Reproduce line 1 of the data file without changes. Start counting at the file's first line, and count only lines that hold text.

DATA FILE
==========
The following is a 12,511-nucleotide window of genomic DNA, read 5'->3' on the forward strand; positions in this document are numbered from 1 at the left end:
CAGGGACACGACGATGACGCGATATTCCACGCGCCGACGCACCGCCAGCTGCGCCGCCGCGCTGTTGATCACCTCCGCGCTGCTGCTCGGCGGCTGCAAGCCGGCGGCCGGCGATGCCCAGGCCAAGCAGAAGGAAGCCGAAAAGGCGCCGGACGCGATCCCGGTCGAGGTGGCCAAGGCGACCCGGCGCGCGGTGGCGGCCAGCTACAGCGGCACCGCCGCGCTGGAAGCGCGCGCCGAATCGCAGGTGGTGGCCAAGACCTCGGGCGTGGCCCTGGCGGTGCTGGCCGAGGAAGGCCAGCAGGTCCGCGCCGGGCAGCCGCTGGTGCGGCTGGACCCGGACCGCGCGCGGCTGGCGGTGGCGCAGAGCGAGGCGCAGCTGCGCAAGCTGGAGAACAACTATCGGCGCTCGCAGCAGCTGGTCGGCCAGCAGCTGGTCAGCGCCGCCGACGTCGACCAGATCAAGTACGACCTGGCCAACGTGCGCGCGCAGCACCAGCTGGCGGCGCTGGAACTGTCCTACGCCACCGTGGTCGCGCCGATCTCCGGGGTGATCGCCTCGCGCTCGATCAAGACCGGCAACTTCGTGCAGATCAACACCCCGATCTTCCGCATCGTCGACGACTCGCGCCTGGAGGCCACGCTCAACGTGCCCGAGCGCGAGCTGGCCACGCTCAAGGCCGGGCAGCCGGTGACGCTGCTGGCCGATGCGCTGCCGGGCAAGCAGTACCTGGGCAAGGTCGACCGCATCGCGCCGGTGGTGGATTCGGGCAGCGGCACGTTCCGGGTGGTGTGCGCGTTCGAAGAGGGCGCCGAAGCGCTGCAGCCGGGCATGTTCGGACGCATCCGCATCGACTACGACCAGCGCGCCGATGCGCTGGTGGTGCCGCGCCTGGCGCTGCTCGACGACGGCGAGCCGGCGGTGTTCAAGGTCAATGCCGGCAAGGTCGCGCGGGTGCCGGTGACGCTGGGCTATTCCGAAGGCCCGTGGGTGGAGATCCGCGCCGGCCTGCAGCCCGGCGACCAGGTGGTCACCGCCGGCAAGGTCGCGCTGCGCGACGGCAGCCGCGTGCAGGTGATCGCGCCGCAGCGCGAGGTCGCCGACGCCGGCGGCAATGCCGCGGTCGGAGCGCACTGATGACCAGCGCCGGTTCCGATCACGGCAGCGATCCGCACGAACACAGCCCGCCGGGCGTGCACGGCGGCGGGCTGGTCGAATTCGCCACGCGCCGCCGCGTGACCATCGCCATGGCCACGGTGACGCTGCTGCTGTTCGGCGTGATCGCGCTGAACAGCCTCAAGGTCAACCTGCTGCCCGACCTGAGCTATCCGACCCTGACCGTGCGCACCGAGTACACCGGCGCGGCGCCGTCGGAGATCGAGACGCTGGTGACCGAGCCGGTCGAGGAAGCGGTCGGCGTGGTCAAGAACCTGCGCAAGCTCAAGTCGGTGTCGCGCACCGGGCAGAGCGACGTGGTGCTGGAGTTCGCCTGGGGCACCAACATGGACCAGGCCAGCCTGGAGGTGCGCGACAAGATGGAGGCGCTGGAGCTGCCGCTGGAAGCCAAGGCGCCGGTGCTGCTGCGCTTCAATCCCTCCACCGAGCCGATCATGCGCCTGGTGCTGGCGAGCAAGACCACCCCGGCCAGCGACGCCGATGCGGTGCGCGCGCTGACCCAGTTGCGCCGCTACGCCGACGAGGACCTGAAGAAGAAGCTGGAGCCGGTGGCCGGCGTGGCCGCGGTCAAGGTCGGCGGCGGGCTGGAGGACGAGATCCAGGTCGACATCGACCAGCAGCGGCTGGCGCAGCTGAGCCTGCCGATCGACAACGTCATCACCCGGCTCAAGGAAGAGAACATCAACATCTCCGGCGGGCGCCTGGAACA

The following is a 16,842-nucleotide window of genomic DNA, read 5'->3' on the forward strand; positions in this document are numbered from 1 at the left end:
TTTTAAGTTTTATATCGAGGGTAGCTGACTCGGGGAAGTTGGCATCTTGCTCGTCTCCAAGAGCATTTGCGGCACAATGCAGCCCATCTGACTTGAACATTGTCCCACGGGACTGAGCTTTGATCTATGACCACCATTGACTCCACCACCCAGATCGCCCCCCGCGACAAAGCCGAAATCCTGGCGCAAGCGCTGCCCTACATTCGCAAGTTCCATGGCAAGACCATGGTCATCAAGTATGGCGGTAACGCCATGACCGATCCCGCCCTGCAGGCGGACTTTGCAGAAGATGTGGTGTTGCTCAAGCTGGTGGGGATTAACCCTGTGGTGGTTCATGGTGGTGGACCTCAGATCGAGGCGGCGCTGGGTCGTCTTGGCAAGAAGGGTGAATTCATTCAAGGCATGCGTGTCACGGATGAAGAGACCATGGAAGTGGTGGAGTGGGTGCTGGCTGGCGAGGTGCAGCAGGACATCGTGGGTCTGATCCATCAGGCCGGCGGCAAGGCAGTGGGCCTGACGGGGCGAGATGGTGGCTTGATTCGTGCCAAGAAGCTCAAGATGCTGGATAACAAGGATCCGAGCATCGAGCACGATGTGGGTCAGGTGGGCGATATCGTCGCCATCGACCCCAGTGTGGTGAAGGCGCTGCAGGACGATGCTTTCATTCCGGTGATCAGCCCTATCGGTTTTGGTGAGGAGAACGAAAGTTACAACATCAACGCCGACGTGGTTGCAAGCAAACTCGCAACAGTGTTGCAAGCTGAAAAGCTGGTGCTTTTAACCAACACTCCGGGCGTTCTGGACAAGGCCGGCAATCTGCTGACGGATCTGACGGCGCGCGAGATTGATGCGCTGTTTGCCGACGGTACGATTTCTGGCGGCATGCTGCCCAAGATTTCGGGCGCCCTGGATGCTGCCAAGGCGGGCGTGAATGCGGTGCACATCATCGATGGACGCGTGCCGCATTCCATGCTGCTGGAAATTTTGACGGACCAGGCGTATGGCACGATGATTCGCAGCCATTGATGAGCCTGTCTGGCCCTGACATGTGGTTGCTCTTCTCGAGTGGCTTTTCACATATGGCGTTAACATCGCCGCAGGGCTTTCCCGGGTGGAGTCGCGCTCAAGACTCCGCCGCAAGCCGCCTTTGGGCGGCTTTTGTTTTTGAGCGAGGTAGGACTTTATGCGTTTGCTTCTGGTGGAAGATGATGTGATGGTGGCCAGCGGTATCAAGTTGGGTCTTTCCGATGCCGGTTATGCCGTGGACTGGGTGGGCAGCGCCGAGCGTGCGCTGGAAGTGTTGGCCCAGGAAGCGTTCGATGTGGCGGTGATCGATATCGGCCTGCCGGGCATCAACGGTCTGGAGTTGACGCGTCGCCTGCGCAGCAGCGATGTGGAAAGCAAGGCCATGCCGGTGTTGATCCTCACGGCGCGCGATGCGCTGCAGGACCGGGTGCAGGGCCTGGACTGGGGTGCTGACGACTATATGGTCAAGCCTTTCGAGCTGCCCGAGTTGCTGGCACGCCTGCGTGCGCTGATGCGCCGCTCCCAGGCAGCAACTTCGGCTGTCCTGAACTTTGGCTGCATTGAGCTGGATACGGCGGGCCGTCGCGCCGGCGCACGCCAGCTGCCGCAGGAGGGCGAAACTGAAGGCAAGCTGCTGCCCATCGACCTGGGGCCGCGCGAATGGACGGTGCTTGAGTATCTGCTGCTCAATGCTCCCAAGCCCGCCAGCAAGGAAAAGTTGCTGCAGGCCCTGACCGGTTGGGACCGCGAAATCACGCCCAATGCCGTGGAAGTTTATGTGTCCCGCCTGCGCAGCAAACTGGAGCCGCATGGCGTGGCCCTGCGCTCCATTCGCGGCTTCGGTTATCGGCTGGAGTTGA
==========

The following is a 12,511-nucleotide window of genomic DNA, read 5'->3' on the forward strand; positions in this document are numbered from 1 at the left end: